Comprehensively Evaluating HPC Cloud Cost Benefits

By Ian Armas Foster

July 30, 2013

HP Labs partnered with the University of Illinois at Champaign-Urbana to comprehensively evaluate the feasibility of running high performance applications in the cloud. The research set out to answer many questions, including wondering how HPC applications fare in the cloud versus supercomputers (they used the Ranger and Taub machines for those tests), which applications were best suited for cloud deployment, and what the cost benefits were for certain organizations in maintaining their high performance needs in a cloud.

Below is a grid of all the platforms they used in testing their various applications. As one can see, the Ranger and Taub systems are there along with public and private cloud instances.

It is important to note the approach the research team took with setting up their cloud systems. While they could have built a dedicated instance that would perform closer to supercomputing standards, they figured that such an instance would be unlikely in the scenario of a mid-sized enterprise or startup looking to purchase on-demand HPC resources.

With that said, they still took steps to optimize the performance. “To get maximum performance from virtual machines, we avoided any sharing of physical cores between virtual cores. In case of cloud, most common deployment of multi-tenancy is not sharing individual physical cores, but rather done at the node, or even coarser level. This is even more true with increasing number of cores per server.”

They tested those cloud systems and the control supercomputers on a variety of applications, including Jacobi2D, used for scientific simulation and image processing, NAMD, a molecular dynamics application, ChaNGa, used for cosmology simulation, and the NQueens problem among others.

The graphs above show how well the various machines’ performance scaled relative to the various applications. The applications that reportedly found trouble scaling were those that were communication intensive. “IS is a communication intensive benchmark and involves data reshuffling and permutation operations for sorting. Sweep3Dalso exhibits poor weak scaling after 4–8 cores on cloud. Other communication intensive applications such as LU, NAMD and ChaNGa also stop scaling on private cloud around 32 cores,” the report noted.

In all instances except for the public cloud, the EP, Jacobi2D and NQueens applications scaled up to 256 cores, while the public cloud imposed performance penalties once more than four cores were used.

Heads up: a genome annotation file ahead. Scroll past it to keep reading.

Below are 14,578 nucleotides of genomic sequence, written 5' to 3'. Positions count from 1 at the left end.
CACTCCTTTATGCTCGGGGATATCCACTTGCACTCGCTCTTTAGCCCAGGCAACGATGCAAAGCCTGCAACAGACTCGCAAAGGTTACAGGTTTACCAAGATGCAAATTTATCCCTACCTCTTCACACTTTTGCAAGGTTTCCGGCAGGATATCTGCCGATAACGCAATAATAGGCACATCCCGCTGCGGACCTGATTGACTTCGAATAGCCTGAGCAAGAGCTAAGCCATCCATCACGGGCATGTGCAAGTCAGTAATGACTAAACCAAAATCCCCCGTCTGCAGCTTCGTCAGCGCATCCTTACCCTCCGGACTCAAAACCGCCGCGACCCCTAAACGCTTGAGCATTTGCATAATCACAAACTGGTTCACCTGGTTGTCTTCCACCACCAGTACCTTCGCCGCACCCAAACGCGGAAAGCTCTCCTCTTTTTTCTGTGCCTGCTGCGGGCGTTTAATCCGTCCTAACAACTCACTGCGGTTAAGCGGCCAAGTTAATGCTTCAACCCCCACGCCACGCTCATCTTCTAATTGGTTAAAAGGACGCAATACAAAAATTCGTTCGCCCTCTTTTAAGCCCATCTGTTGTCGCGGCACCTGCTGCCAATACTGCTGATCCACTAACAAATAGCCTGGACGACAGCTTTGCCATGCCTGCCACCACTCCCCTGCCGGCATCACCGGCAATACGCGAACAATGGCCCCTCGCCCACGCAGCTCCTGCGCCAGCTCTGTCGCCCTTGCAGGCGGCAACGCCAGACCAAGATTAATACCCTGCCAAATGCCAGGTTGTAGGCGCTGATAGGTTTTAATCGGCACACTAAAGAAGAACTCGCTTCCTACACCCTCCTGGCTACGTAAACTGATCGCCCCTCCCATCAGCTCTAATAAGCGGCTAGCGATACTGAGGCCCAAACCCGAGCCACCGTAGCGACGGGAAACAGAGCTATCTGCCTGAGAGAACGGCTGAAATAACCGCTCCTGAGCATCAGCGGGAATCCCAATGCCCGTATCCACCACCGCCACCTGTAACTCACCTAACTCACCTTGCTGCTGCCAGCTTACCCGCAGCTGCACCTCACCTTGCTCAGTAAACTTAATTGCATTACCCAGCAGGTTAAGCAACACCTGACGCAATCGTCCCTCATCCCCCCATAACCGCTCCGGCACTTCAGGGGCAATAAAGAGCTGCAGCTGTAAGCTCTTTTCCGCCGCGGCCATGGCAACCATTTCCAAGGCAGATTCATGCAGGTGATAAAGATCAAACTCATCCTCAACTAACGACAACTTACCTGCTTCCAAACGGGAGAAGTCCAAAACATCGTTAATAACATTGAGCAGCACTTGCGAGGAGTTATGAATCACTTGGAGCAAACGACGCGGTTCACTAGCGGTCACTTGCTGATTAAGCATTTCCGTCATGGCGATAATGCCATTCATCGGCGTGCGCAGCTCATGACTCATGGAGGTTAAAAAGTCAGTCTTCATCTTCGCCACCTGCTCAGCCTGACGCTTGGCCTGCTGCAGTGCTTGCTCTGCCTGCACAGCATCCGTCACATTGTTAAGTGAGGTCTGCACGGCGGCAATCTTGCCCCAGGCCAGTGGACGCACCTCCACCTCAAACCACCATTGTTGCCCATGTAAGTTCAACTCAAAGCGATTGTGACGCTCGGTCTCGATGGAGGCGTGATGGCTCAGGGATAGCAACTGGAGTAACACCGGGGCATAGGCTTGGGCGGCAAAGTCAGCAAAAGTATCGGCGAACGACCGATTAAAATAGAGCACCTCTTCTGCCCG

Once the performance drop off was established for clouds, a fact that was altogether not surprising, the next task was to determine exactly what kind of penalty was suffered, such that they could relate that to the cost of apportioning those systems in the process of determining if cloud is indeed a cost effective means of securing HPC resources.

To quantify the amount of variability on cloud and compare it with a supercomputer, we calculated the coefficient of variation (standard deviation/mean) for execution time of ChaNGa across 5 executions,” the report stated. According to the research team, the amount of variability increases as they scale up as a result of decrease in granularity. “For the case of 256 cores at public cloud, standard deviation is equal to half the mean, implying that on average, values are spread out between 0.5x mean and 1.5x mean resulting in low predictability of performance across runs. In contrast, private cloud shows less variability.”

Overall, latency and bandwidth on cloud ended up coming in a couple of orders of magnitude below that of their Ranger and Taub machines, as shown in the logarithmic graphs below.

These bandwidth and latency issues make it difficult on those aforementioned communication intensive applications, where obviously contact among cores and nodes to complete a problem is key.

Again, the researchers note that a dedicated public cloud instance would solve a great deal of these problems. However, such an instance would likely cost more and therefore become less feasible for the mid-sized companies and startups that would utilize it. The multi-tenancy cloud setup renders many high performance applications untenable. “The performance of many HPC applications is very sensitive to the interconnect, as we showed in our experimental evaluation. In particular low latency requirements are typical for the HPC applications that incur substantial communication. This is in contrast with the commodity Ethernet network (1Gbps today moving to 10Gbps) typically deployed in cloud infrastructure,” the report noted.

With that said, it is still prudent for those smallmedium companies to enlist cloud-based HPC services, as the cost analysis shows below.

Even the communication intensive applications work well up to a certain amount of cores, an amount of cores unlikely to be exceeded by a medium institution. “The ability to take advantage of a large variety of different architectures (with different interconnects, processor types, memory sizes, etc.) can result in better utilization at global scale, compared to the limited choices available in any individual organization,” the report argued. Below is a sample of what such an architecture that relies on just four-core cloud-based machines would look like.

The report does go on to say that dedicated instances would be advantageous to large institutions looking for burst capacity, a concept that has been discussed here.

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